The coast attracts tourists, retirees, and is home to over 53% of the US population. Historically, coastal urban development was carried out in high density build out scenarios that increase impervious cover, reducing natural landscapes that would buffer waterways from the excess pollution. Coastal watersheds have unique ecosystems, services, and considerations compared to upland watersheds and better management tools are needed to safeguard the sensitive natural habitats, commodities, and people that live, work, and visit the coast.
Coasts are valued for their fishing, swimming, and shoreline views. These basic commodities are threatened by excess nutrients (bacteria, nitrogen, and others) that close shellfish beds, damage coral reefs, and cause beach closures. A few common coastal concerns are substantial erosion, flooding and inundation, coastal wetland loss, invasive species, salt water intrusion, and septic system failures. Additionally, managers contend with the high water table levels, flat terrain, unique soil types (e.g., well drained sand), highly altered drainage systems, and more stringent coastal regulations. Coastal watersheds experience extreme weather event stressors such as hurricanes, storm surge, land subsidence, and sea level rise that can cause catastrophic flooding and damage. Coastal watershed management must incorporate better coastal management strategies to provide protection for current and future stresses such as sea level rise and other coastal hazards.
To assist coastal watershed managers, we’ve developed the Coastal Plain Watershed Information Center, which includes a set of tools and resources tailored to address these concerns. The Information Center was developed for the Atlantic Coastal Plain, but many of the tools are broadly applicable to all coastal areas, or to non-coastal areas with similar environmental and development characteristics.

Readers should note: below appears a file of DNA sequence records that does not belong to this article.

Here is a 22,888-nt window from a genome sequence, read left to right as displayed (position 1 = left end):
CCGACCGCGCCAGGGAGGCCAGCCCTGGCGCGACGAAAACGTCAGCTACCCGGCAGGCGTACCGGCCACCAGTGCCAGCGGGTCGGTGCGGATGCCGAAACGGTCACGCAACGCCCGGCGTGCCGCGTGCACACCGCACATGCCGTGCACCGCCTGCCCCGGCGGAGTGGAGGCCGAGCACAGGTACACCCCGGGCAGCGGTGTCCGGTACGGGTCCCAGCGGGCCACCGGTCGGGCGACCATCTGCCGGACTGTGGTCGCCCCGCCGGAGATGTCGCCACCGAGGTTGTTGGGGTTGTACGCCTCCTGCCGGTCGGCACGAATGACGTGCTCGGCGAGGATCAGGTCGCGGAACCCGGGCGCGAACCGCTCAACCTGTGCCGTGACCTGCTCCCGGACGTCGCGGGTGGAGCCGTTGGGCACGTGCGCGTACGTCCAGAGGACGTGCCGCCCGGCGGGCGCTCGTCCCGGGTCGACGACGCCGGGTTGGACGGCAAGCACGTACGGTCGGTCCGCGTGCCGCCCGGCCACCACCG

The Winter 2014 issue of Runoff Rundown has arrived! Read now...
Latest Watershed Science Bulletin
available. CWPA members must log in to read.
Need to develop an IDDE program? Read the guidance.
NEW! Two versions of the Watershed Treatment Model (WTM) released to help users estimate benefits from a wide range of stormwater runoff and pollutant removal practices. Download your FREE COPY of the WTM and User's guide.
Reid Christianson considers if enhancing existing stormwater practices with additives such as biochar, iron filings and fly ash is a cost-effective method for increasing performance in the latest blog.
Maryland “Rain Tax” Debunked: Stormwater Fees are Common, Equitable Way to Pay for Reducing Polluted Runoff. Learn More...
Other Center Websites
- Center for Watershed Protection Awarded Gold-Level GuideStar Exchange Participant
- Hye Yeong Kwon Graduates from Leadership Maryland- Class of 2013
- The BUBBAs are coming!
- Chesapeake Bay Program approved new stream restoration protocols for estimating sediment and nutrient load reductions
- Center for Watershed Protection Appoints Scarfone as New Board Member
- The Center for Watershed Protection advances in providing stormwater and watershed management resources with new website features and enhanced membership benefits
- Leadership Maryland Selects Hye Yeong Kwon for its Class of 2013